Amilyn Thomas, a senior at Mount Saint Joseph Academy, addressed the United Nations Sept. 16 on the complex issues surrounding alternative care for children. (Courtesy of Jose Thomas)

A local Catholic teen is raising her voice on behalf of children’s rights – and taking her message to the United Nations.

Earlier this month, Amilyn Thomas, a senior at Mount St. Joseph Academy in Flourtown, delivered an opening address on behalf of the United States at the U.N.’s Day of General Discussion (DGD) on “Children’s Rights and Alternative Care.”

The Sept. 16-17 online forum — organized by the U.N.’s Committee on the Rights of the Child and attended by participants from around the world — examined the complex issues faced by children separated from their families due to a range of circumstances, including foster care, poverty, conflict, migration and disabilities.

Thomas, part of a 30-member U.N. Youth Advisory Team, spoke from the heart: her 9-year-old brother Emmanuel suffers from cardiofacialcutaneous  syndrome, a rare genetic condition that causes congenital heart disease, skin abnormalities and intellectual disabilities.

Typically diagnosed during childhood, the condition affects only an estimated 200-800 people throughout the world. It has no known cure, although some treatments are available.

“Emmanuel cannot walk, he has very low muscle mobility and he can’t sit up as confidently as we can,” Thomas said in her Sept. 16 address. “He also cannot digest food and has a feeding tube.”


Due to complications from seizures, Emmanuel has been at Children’s Hospital of Philadelphia (CHOP) for the past six months, so Thomas knows the day-to-day reality of family-child separation.

“Lucky for him, his devoted family cares for him and makes sure that he receives proper medical treatment, education and therapies,” said Thomas. “However, the reality of this world is that every child with special needs does not have access to that care, and often that child doesn’t even have the option to voice their opinion on what constitutes quality care.”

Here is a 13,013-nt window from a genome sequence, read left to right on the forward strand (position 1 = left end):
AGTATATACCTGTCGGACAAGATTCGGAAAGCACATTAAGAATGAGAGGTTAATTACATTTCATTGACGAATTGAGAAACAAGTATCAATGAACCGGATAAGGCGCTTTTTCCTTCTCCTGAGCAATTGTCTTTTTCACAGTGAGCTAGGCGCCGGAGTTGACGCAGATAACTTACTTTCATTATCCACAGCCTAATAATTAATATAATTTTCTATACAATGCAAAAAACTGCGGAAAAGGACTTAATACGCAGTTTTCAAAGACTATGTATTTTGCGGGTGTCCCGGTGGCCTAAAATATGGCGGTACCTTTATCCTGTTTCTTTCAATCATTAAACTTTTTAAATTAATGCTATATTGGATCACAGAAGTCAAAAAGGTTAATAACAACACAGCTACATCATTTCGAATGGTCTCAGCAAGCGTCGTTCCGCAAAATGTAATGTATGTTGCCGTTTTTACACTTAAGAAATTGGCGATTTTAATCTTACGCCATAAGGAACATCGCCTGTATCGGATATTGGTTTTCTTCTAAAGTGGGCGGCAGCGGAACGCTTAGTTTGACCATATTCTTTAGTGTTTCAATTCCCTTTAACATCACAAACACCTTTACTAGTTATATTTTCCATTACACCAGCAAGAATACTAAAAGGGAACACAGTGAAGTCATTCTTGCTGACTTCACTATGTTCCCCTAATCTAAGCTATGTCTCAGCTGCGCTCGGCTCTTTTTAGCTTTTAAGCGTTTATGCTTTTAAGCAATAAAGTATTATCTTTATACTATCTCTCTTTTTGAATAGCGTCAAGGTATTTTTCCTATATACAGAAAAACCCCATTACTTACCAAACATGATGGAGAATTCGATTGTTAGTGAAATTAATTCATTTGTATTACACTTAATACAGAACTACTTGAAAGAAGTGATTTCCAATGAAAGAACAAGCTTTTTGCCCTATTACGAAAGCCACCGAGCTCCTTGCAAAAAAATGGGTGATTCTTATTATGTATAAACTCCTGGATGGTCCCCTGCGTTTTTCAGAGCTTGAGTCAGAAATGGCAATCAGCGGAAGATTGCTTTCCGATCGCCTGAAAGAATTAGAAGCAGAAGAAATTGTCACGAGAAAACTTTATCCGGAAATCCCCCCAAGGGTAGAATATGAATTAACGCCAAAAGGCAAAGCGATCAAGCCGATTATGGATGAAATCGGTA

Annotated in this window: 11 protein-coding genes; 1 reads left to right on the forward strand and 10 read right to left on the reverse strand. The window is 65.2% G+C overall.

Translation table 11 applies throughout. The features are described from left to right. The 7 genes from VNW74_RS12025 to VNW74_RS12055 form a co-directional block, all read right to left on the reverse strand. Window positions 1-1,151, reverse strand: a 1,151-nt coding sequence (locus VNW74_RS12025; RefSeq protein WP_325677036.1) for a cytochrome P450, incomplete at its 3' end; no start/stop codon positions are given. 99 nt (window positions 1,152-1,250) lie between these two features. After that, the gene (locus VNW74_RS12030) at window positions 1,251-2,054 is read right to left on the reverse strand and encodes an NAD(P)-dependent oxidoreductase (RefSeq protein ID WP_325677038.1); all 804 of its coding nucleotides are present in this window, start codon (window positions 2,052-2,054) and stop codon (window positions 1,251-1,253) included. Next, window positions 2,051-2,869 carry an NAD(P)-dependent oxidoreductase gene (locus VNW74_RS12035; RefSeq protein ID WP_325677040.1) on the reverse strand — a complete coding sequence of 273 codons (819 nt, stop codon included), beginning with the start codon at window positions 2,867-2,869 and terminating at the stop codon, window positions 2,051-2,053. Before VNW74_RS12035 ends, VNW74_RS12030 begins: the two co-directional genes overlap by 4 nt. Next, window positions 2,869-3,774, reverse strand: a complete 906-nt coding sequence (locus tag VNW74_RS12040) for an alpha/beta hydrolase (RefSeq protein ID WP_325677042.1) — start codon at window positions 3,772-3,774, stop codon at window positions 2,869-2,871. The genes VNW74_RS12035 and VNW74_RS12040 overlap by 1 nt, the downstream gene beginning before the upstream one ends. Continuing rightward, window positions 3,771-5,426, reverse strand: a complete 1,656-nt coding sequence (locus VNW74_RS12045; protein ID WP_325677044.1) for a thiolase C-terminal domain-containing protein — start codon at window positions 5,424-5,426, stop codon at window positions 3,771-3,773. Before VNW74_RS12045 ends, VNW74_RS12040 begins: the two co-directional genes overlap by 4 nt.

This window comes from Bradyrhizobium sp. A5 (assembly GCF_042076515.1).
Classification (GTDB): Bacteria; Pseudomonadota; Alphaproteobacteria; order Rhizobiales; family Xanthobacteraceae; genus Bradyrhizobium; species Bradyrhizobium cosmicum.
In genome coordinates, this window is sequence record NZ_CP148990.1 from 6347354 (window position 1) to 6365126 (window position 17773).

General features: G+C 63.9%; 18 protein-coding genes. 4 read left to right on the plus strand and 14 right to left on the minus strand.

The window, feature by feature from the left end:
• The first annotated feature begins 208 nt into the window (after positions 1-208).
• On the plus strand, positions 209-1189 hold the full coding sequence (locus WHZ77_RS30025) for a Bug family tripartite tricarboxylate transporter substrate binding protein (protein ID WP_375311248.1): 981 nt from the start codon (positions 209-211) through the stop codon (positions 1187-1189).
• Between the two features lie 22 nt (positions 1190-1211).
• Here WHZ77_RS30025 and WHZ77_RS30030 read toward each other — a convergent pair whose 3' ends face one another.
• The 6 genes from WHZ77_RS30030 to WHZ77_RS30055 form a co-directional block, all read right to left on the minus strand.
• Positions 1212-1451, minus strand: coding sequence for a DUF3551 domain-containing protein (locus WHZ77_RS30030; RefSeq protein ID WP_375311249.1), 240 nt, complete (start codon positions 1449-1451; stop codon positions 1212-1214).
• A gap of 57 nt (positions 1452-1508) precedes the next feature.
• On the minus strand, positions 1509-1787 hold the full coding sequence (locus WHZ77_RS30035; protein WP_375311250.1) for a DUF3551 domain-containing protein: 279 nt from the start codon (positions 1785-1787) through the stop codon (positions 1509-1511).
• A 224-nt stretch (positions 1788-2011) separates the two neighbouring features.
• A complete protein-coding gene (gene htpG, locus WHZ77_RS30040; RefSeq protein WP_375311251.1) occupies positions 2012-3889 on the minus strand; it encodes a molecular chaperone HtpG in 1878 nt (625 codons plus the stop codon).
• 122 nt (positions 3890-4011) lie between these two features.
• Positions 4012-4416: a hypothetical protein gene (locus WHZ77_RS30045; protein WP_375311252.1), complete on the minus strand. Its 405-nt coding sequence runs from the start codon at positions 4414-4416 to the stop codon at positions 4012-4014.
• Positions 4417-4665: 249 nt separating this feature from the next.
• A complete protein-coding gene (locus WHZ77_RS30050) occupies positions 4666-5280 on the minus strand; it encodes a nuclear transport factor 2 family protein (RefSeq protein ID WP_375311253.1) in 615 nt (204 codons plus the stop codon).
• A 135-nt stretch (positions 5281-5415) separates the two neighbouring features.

Participating in the discussion was a chance to “hear first from children and young speakers who have experiences with alternative care and child protection systems,” said Thomas, so that UN leaders and partners could learn “what needs to change, and how to implement that change.”

One of the first steps in that process, said Thomas, is breaking free of the “personal bubble” that keeps many “naïve to the concerns and problems of other countries.”

(Related: Watch Amilyn Thomas’ Sept. 16 address at the United Nations Day of General Discussion on Children in Alternative Care.)

Over the past year and a half, that’s exactly what Thomas and her collaborators (who hailed from 19 different countries) did, working with facilitators from children’s rights organizations such as SOS Children’s Villages, Hope and Homes for Children, and Lumos, a nonprofit founded by author J.K. Rowling.

“We discussed how to make the DGD child-friendly, how to shape consultations conducted with other children and how to select impactful speakers,” said Thomas.

Serving on the advisory team was a natural step for Thomas, who has already given several addresses on emotional intelligence to students in her native Kerala, India. This past summer, she interned with CHOP’s critical care medicine research team, and plans to become a pediatric surgeon to treat children with disabilities.

Amilyn Thomas’ younger brother Emmanuel suffers from cardiofacialcutaneous (CFC) syndrome, a rare genetic disorder. (Courtesy of Jose Thomas)

Mount St. Joseph dean of studies Donald Holdren said Thomas’ work “both inside and outside of the classroom” embodies that school’s mission to “empower young women to become agents of transformation” amid today’s rapidly shifting “moral and ethical challenges.”

In that work, Thomas draws on her deeply held Catholic faith. She is a member of not one but two parishes in the archdiocesan area — Visitation B.V.M. in Norristown and St. Thomas Syro Malabar Catholic Forane Church in Northeast Philadelphia, one of some two dozen ritual churches that along with the Latin church comprise the entire Catholic community in the Philadelphia region.

Thomas is also active in Jesus Youth, a global Catholic movement approved by the Holy See that originated in India and has spread to more than 25 countries.

“I think overall my faith has helped me realize that to truly be an example of Christ and to truly live out my Christian identity, I not only have to pray and go to church, but I have to help my dear neighbor,” said Thomas. “I take it a step further when I speak out on these topics, and faith allows me to take that extra step, while thinking about what Christ would do.”